The humble beginnings of the world's biggest businesses

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From starting in a garage to having only a few bucks to spare, some of the biggest companies in the world had some very humble beginnings.

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The Walt Disney Company

In 1919, Walt Disney moved from Illinois to Kansas City to pursue a career as a newspaper artist. While there, he created a cartoon called "Alice's Wonderland." He later took his vision to California to sell the cartoon as his "pilot" film to a distributor. After four years of making Alice cartoons, Disney created a character named Oswald the Lucky Rabbit for Universal Pictures, and learned an important business lesson when he found out that he didn't own the rights to his work - Universal did. From that point forward, Disney was adamant about owning everything he created. Working in the back half of a real estate office in Hollywood, Disney and his chief animator, Ub Iwerks, came up with a new character - Mickey Mouse. As Disney's cartoons gained popularity, a New York businessman offered Disney $300 for the license to put Mickey Mouse on some pencil tablets. That was the start of Disney merchandising. Fifty years after Walt Disney's death, Disney reacquired Oswald the Lucky Rabbit in 2006.

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Amazon.com

Amazon is now worth $810 billion, but the company started in a garage as an online bookstore. Amazon founder Jeff Bezos launched his company out of his Seattle home after quitting his job as the youngest senior VP at a New York investment bank. With a handful of employees, Bezos began developing the software for the site, and Amazon sold its first book in July 1995. In June 1998, Amazon began selling CDs and added videos a few months later. By 2005, Amazon offered a vast variety of products, including consumer electronics, apparel and hardware. Bezos is now the richest person in the world with an estimated net worth of $110 billion.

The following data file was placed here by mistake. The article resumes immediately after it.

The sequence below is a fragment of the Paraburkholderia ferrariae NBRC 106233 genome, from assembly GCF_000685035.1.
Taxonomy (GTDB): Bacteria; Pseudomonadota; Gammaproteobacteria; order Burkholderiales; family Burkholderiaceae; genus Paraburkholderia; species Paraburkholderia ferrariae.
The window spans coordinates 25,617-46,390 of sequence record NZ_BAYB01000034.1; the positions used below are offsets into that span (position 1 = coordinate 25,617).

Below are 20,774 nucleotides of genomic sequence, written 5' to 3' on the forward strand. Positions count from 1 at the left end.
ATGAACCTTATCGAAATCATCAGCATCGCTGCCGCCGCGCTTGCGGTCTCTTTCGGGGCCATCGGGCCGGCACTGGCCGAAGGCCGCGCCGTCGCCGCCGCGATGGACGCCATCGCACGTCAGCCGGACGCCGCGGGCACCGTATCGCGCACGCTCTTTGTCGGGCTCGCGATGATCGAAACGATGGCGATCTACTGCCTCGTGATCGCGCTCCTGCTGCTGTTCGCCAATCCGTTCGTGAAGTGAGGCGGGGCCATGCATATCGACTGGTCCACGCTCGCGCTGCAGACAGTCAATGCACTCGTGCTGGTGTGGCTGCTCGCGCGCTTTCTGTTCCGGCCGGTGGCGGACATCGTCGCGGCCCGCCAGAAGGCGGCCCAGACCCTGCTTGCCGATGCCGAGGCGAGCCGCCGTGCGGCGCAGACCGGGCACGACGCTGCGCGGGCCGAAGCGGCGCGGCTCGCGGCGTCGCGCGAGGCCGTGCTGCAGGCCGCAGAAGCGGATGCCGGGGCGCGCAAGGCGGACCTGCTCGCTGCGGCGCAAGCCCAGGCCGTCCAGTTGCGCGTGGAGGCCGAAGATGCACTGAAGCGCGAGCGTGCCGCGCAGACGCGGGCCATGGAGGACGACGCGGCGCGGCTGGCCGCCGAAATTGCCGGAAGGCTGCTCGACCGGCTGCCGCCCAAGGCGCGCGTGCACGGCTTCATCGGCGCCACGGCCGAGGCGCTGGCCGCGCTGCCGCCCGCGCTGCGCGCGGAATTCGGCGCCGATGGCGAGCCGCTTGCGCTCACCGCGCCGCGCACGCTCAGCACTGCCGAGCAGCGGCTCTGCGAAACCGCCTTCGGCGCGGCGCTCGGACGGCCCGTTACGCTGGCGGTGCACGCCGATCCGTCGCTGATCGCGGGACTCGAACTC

Courtesy of Amazon.com

Microsoft Corporation

Childhood friends Bill Gates and Paul G. Allen adapted BASIC, a programming language used for large computers, for microcomputers. They both dropped out of college and in 1975, in an Albuquerque garage, Gates and Allen formed Micro-Soft, a combination of the words microprocessors and software. The company's first product was BASIC software that ran on the Altair 8800 personal computer. After purchasing and altering another company's software, Microsoft renamed it MC-DOS, and licensed it to IBM for the first IBM personal computer, the IBM PC in 1981. Gates is now on the list of the world's richest people with an estimated net worth of $107 billion.

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Nike

A University of Oregon track athlete turned coach wanted to make his athletes' shoes lighter to reduce their times. Bill Bowerman first began tinkering with running shoes in the 1950s and wrote to several footwear companies with ideas on how they could improve. No one accepted his recommendations, so he teamed up with a local cobbler to test his theories. One of his track athletes, Phil Knight, was the first to test out a pair of Bowerman's custom shoes, but it was Knight's teammate, Otis Davis, who first found fame in the shoes, winning a gold medal in the 400 meters at the 1960 Olympic Games with Bowerman's product on his feet. As his prototypes developed, Bowerman started to seek alliances with footwear companies but didn't have much luck until Knight became acquainted with Japanese shoe company Onitsuka. In 1964, Bowerman and Knight founded Blue Ribbon Shoes - the precursor to Nike - to distribute shoes made by Onitsuka in a 50-50 business of importing and selling running shoes. At first, they sold shoes out of Knight's truck. The iconic swoosh logo debuted in 1971, the same year Blue Ribbon Shoes split with Onitsuka and officially became Nike Inc., named after the Greek goddess of victory. Nike is now the world's leading athletic apparel maker, with a brand value of $15.9 billion.

Courtesy of Nike

Apple